DA’s office sending letters to people ‘who commit the most crime’

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MEMPHIS, Tenn. -- WREG has obtained the first in what the Shelby County District Attorney's Office said will be a series of letters addressed to repeat criminals.

The letter, hand-delivered Friday to a man with multiple shoplifting arrests, reads in part: "For the last several months, our office has been working with the Memphis Police Department to identify the people in our city who commit the most crime. You are one of those people and we are asking you to stop."

District Attorney Amy Weirich said she couldn't say how many letters she plans to send or how effective they might be, but she said this new approach is worth a try.

"The message in the letter from me to this defendant was, ‘Stop! Stop committing crime,'" said Weirich.

"You are a drain on our community," she added.

The letter's recipient has been arrested 17 times for shoplifting since 2016.

He was arrested last month after police say he tried to shoplift from the same East Memphis Lowe's twice in a single day.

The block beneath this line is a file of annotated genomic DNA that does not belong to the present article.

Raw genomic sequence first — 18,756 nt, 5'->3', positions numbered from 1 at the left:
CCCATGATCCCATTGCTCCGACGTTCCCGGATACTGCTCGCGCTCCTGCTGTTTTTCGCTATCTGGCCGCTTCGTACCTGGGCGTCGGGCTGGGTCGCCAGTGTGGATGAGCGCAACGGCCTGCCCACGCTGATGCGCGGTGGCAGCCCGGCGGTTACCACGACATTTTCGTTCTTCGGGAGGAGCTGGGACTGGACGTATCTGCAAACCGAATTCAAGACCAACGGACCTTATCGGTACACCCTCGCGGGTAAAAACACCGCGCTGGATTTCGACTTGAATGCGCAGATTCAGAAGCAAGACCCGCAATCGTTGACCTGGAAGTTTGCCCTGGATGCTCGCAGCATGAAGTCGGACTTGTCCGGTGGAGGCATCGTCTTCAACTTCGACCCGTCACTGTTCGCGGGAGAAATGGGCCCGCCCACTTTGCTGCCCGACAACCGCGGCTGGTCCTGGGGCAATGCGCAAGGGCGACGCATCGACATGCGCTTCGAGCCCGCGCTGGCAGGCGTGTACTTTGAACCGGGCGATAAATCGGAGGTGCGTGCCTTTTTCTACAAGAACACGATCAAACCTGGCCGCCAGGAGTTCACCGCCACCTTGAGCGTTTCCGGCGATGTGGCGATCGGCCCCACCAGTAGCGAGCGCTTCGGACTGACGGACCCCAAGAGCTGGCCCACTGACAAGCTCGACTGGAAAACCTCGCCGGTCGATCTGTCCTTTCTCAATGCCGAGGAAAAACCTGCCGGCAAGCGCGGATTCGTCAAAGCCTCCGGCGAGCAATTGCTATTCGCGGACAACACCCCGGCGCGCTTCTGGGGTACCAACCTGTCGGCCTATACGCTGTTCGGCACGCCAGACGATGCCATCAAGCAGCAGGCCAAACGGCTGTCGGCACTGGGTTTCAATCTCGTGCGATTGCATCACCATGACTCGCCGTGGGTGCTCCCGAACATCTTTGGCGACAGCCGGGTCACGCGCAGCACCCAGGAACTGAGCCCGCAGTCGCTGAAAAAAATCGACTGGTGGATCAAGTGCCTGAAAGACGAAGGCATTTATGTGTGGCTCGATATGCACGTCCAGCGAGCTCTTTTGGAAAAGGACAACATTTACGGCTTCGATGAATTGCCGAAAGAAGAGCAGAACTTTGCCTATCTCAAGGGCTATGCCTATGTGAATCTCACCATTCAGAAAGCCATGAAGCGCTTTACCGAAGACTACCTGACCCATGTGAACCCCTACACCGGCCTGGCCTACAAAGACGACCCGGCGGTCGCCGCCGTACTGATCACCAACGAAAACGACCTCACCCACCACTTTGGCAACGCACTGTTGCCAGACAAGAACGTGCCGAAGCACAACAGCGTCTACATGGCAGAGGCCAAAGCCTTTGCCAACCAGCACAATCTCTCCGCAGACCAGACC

According to the letter, he also has convictions in two other states.

In November, we introduced you to Paul Buchanan, a man with 40 felony convictions for things like theft and burglary.

"There are many people with even longer records," said Weirich.

The letter goes on to urge the accused shoplifter to "Stop breaking the law and get help," promising that, if arrested again, the recipient will "get the maximum time allowed under the law."

"The tone of shame that the letter takes, I don’t think it’s helpful, I don’t think it’s useful," said Josh Spickler, with advocacy group Just City.

Spickler questions how effective these letters will be in reducing crime and said he'd like to see more resources provided to repeat offenders.

"Most of the people that come to the front door of the criminal justice system aren’t criminals. They have some social need."

In the letter, Weirich specifically references the Memphis and Shelby County Office of Re-entry as a place where the letter's recipient can seek help.

The office offers job and life skills training to ex-convicts.

WREG tried to reach out to the recipient of the letter, but it appears he is still in jail.

Read the full letter here.